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Government put loan sale hopes in securitisation

February 6, 2017

This morning, Jo Johnson set a written statement before parliament in which he confirmed that the government is ‘starting the process to sell part of the English student loan book’. (A sale will not affect borrowers from the rest of the UK).

Although the intention to sell has been announced several times in recent years, what today marks is the start of a formal process through which government tries to woo purchasers with a specific set of products. It may now take months before a final decision on a sale is made and any proceeds are announced. This decision is subject to a value for money test being passed, but this test can be passed if even the sale makes a significant loss for government (more on this below).

What is most significant about today’s announcement is that the government has shifted its position regarding the sale structure.

In 2014, when Vince Cable (then Secretary of State for Business), vetoed a sale, the government was proposing to sell whole cohorts of graduates  to pension funds and insurance companies.

Now, the government is still looking at the ‘pre-2012’ loans where repayment started between 2002 and 2006. These loans will form the backbone for the first sale in a planned four-year programme. But it is no longer looking for buyers to take on whole cohorts – it is instead looking to securitise those loans.

This means the government is looking to create and sell a set of tradeable notes (‘securities’) based on the rights to income steams which will be backed by the future repayments associated with those student loan accounts. As I understand it, the sale will offer purchasers five different types of note, which will vary by seniority, maturity and coupon (interest rate).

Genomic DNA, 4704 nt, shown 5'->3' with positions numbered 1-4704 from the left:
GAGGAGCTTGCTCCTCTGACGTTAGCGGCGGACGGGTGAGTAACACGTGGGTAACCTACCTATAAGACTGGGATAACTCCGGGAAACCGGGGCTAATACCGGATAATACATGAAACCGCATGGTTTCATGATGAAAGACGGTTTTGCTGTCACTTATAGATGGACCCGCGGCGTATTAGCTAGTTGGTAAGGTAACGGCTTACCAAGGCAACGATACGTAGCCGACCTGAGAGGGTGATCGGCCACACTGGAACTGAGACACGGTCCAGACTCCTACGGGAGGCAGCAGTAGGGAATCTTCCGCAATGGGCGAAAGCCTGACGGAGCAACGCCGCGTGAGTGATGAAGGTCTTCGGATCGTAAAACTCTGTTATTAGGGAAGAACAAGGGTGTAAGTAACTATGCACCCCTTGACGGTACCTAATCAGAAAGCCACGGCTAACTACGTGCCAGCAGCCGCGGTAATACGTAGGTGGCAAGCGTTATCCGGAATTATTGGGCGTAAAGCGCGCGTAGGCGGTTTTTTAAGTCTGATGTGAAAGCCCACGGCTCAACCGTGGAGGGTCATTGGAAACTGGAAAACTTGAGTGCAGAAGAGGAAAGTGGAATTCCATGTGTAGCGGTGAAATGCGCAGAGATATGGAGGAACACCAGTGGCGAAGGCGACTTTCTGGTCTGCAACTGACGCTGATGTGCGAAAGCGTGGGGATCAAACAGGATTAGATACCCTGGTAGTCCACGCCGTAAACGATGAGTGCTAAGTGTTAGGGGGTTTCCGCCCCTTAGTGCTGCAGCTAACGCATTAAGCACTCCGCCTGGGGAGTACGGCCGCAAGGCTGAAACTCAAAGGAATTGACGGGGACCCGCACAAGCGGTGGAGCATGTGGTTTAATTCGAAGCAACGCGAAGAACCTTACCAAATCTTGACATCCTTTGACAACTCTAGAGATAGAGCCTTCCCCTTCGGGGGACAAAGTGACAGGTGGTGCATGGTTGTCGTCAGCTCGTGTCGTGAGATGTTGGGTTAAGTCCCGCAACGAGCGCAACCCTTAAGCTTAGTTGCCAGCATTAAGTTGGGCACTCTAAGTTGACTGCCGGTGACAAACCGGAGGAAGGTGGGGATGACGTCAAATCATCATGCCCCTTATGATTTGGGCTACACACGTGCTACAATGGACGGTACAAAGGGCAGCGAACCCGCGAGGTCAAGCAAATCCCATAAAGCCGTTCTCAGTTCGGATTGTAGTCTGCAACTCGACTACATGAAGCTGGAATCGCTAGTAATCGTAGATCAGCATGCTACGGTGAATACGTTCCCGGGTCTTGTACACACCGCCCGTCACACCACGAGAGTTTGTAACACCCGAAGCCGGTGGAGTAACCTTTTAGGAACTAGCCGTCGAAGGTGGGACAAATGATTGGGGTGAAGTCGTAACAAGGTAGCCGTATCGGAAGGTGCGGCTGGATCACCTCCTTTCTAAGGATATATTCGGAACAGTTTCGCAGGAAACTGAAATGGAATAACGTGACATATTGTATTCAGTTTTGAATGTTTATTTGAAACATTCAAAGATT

The maturity of the note indicates how many years it is in effect for: on a ‘vanilla’ bond, the purchaser gets their principal back at maturity and receives bi-annual coupon payments every year.

The seniority of the notes indicates who gets paid first and where different risks lie. The notes are backed by student loan repayments – these will vary each year.  A senior note gets paid first and is therefore less risky, but the payments will probably be fixed along the lines of the ‘vanilla’ bond outlined above. The holders of the most ‘junior’, or ‘equity’, tranches gets aid last and therefore take more risk – but they get what’s left and are potentially rewarded with higher repayments in good years.

When the government has looked at securitisation in the past, buyers have been keen on senior tranches, but less so on the junior tranches.

The problem for government is that if the junior tranches don’t get sold, then it may have to keep hold of those risks. In which case, it is unlikely that the securitisation would have achieved the main objectives of a sale and the Office for National Statistics might have to conclude that the loans were still on the government’s balance sheet. Securitisation is a very flexible – and therefore attractive – approach to selling financial assets, but it normally requires a special purpose vehicle to maintain ownership of the loans (only the rights to income from the loans have been sold to purchasers). If the SPV is still owned by government (and in many cases the SPV will buy the equity tranches), then it won’t have achieved two explicit loan sale aims: